“My name is Muerte.”
“Nice to meet you, Morty.” – Undercover Blues (1993)
I don’t know if other authors struggle with this as much as I do, but I have a terrible time naming my characters. It’s like naming your children. Whatever you pick is what they’ll be stuck with. That’s a lot of pressure, especially since different names have different feels to them, never mind their connotations thanks to real people you may know.
Generally speaking, you wouldn’t name a six-six, totally ripped bounty hunter or professional boxer Bob – not unless you plan to use the irony as part of your character building. Charlaine Harris calls one of her vampires Bill, but she does point out the humor in the beginning.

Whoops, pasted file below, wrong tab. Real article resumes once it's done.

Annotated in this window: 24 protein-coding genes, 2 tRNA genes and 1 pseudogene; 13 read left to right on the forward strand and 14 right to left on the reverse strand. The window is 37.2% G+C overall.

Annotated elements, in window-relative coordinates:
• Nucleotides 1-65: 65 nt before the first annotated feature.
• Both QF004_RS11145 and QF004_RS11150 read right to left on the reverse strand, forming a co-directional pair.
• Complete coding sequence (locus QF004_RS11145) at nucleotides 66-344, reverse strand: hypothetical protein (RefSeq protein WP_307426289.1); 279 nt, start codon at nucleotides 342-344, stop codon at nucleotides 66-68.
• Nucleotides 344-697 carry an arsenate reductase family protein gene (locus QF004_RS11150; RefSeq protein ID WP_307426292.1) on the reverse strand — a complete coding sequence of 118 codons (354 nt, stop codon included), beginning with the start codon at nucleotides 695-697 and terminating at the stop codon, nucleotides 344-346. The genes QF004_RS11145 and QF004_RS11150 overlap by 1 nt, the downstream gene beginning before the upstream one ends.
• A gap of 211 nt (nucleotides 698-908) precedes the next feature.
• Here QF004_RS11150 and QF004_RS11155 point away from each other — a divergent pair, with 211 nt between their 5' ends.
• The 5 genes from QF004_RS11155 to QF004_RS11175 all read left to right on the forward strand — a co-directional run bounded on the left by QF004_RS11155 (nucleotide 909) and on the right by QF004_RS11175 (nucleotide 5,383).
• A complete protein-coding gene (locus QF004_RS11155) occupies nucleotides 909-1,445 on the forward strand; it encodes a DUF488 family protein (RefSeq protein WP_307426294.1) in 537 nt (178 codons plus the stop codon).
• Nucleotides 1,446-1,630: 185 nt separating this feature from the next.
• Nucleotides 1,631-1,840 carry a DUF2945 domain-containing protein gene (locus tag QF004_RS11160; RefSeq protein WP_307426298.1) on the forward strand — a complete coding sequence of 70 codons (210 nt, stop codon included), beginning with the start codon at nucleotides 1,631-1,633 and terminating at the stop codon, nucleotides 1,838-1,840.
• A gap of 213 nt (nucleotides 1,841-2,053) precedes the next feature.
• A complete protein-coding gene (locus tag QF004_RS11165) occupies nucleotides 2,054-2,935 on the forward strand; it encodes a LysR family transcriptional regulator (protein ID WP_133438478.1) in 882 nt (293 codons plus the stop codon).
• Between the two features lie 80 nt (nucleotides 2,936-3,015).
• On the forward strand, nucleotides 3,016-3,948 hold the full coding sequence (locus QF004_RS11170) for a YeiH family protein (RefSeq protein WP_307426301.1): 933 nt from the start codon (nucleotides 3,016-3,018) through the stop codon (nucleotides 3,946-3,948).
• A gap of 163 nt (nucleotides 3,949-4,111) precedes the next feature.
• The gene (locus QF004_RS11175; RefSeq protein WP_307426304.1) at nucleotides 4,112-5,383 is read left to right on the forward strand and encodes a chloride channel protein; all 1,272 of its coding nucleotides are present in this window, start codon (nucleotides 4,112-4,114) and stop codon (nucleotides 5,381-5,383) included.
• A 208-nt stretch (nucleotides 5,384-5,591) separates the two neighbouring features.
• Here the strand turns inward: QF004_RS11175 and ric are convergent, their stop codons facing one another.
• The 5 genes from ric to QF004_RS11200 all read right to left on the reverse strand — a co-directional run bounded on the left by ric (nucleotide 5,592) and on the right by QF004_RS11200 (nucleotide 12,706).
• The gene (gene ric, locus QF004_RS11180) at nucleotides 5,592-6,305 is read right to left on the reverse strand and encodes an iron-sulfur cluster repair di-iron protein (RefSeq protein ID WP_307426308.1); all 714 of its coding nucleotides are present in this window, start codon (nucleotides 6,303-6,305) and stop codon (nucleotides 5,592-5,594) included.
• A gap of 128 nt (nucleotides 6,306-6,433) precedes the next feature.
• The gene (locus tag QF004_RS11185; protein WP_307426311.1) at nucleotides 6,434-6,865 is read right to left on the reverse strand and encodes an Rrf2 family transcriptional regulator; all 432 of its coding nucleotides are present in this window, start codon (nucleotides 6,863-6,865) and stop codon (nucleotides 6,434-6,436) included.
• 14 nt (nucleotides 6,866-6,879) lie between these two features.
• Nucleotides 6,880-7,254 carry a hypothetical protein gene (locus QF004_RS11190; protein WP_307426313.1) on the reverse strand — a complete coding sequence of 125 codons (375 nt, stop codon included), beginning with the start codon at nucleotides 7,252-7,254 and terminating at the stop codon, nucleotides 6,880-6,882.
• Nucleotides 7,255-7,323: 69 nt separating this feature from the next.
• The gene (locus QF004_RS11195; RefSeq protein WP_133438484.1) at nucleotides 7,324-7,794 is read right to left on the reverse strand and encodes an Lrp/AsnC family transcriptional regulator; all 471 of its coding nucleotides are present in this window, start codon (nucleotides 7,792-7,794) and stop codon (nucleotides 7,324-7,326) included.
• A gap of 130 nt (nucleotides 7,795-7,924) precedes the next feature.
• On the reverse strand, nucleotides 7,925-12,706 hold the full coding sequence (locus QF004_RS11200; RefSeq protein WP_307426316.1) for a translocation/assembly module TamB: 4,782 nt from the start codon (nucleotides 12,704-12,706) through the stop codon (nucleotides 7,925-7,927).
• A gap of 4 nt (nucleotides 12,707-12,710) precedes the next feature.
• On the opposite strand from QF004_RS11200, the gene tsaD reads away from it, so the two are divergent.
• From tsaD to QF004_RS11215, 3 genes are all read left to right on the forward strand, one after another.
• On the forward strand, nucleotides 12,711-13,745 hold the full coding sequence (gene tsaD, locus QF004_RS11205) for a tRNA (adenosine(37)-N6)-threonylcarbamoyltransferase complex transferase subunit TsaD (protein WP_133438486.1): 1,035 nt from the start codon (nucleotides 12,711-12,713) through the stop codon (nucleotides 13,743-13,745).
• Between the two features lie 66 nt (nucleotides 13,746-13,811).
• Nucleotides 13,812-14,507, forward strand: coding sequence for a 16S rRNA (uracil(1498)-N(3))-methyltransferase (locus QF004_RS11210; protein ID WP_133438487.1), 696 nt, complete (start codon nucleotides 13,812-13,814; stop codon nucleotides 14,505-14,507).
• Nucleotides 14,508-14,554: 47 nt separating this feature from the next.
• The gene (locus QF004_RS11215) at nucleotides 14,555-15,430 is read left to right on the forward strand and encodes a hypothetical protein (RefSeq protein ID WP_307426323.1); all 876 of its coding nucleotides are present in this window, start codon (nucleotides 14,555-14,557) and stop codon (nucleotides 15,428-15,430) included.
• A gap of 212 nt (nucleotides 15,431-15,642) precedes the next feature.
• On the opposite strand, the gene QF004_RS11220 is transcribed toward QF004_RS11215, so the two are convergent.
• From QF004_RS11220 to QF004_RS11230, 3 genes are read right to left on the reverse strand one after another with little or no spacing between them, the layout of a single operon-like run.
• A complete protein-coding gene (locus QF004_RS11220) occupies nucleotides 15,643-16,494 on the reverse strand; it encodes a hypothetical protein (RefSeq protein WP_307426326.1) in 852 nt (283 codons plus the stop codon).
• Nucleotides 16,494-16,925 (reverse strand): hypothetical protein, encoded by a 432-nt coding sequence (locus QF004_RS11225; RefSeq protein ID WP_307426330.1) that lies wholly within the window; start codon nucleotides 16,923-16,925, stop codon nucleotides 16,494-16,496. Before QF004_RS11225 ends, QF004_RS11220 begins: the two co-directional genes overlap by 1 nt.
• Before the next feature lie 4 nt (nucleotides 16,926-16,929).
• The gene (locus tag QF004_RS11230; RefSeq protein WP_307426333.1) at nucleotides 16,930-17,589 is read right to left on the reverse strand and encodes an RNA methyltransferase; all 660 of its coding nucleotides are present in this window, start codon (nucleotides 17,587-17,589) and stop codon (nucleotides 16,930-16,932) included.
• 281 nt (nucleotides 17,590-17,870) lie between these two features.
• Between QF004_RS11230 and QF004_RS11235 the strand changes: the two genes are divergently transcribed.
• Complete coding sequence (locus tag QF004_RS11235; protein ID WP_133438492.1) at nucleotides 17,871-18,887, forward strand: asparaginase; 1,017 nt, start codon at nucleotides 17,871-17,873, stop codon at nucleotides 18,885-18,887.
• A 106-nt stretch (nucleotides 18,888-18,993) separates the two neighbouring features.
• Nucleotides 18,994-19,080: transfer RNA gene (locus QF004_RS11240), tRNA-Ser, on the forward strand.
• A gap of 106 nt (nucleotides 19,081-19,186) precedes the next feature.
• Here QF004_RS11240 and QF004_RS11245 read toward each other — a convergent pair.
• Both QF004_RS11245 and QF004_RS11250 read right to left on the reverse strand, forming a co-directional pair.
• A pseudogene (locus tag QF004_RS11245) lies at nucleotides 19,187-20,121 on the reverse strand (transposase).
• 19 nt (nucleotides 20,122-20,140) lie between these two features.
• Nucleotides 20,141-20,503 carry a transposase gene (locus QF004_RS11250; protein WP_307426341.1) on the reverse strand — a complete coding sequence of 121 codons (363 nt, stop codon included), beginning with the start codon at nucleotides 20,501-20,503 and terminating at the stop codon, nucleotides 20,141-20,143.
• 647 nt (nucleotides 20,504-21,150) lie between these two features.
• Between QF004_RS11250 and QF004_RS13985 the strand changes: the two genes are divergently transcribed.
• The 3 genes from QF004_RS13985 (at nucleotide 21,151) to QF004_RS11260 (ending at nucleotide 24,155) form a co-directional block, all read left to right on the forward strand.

Science fiction offers a universe of possibilities. Writers can create their own original character names. This can be a lot of fun, or it can go horribly awry. I’ve seen names with so many apostrophes and consonants that I never could figure out how they were pronounced, not even in my head. Consequently, I struggled to keep track of who was who. That sort of thing makes it difficult, if not impossible, for readers to immerse themselves in the story.
Just like children at school, characters can be made fun of because of their names. Look at old “Notso” in MaryJanice Davidson’s Undead and Unwed. Never mind all the nicknames, cruel or cool.
Names are a label and an identity. It’s a touchy business doling them out. Will that rose really smell as sweet?